Coke, bottler launching campaign against soda tax

NEW YORK Tue Sep 29, 2009 7:27pm EDT

Bottles of Coca-Cola soft drinks are seen on a grocery store shelf in Arlington, Virginia, August 17, 2009. REUTERS/Jim Young

Bottles of Coca-Cola soft drinks are seen on a grocery store shelf in Arlington, Virginia, August 17, 2009.

Credit: Reuters/Jim Young

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NEW YORK (Reuters) - Coca-Cola Co and its largest independent bottler, Coca-Cola Enterprises Inc, are mounting a campaign against a possible U.S. tax on soft drinks.

In addition to a print and digital ad campaign in seven key U.S. markets including Washington, D.C., New York and Los Angeles, the effort will include public relations, speaking engagements and education designed to emphasize to consumers the benefits of a balanced diet and lifestyle that includes exercise.

"Clearly, the threat of a soft drink tax demonstrates the need to better educate our consumers on what we're doing to be part of the solution to the obesity problem in the United States," said Coke spokeswoman Diana Garza, adding that its efforts to fight obesity are ongoing.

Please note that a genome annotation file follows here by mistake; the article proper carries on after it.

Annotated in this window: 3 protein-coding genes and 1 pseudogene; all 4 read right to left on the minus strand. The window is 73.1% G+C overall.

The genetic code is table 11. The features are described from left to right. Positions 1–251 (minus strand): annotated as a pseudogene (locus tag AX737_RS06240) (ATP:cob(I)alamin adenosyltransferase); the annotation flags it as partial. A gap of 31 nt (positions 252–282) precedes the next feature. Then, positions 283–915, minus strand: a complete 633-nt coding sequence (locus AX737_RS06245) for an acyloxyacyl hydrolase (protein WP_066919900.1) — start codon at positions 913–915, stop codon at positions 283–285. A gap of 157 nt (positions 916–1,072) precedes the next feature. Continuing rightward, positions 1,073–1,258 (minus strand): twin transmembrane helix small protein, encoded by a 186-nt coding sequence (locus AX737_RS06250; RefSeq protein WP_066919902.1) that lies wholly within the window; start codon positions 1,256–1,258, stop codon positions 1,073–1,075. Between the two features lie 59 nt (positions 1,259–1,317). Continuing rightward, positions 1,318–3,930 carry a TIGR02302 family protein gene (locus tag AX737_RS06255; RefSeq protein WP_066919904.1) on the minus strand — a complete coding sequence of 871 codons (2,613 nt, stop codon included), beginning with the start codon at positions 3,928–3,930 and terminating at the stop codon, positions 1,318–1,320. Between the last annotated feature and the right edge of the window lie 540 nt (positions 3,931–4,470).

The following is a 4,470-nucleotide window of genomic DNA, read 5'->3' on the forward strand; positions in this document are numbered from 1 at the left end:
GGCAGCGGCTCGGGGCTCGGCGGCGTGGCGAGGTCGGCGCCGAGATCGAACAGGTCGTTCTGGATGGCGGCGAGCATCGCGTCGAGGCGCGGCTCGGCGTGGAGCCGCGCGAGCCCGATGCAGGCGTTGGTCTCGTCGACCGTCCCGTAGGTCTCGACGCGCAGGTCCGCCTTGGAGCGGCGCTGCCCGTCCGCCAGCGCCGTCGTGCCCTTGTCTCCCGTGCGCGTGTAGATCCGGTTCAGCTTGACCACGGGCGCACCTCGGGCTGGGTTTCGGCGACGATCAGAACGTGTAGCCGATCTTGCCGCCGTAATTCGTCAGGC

There have been increasingly vocal calls for taxes on sugary drinks and junk food to help fight the problem of obesity in the United States.

News of Coke's campaign was first reported on the website of the company's hometown newspaper, The Atlanta Journal Constitution, citing an interview with Coke Enterprises' chief executive, John Brock.

The paper said the penny-per-ounce tax that has been suggested would increase the cost of a 12-pack of soda by $1.44, which Brock called "mind-boggling."

"The Coca-Cola Company and our bottlers believe the solution to obesity does not lie in attacking one product or by taxing middle-income Americans," Garza said.

Since Congress will ultimately decide whether a tax is imposed, the newspaper said the campaign is expected to include political publications and websites in Washington.

A strongly worded report on child obesity released earlier this month recommended that state and local governments tax junk food and soft drinks, while the American Heart Association said people should limit their sugar intake and said soft drinks were the No. 1 source of added sugars in the American diet.

(Reporting by Martinne Geller; Editing by Dave Zimmerman, Matthew Lewis, Gary Hill)

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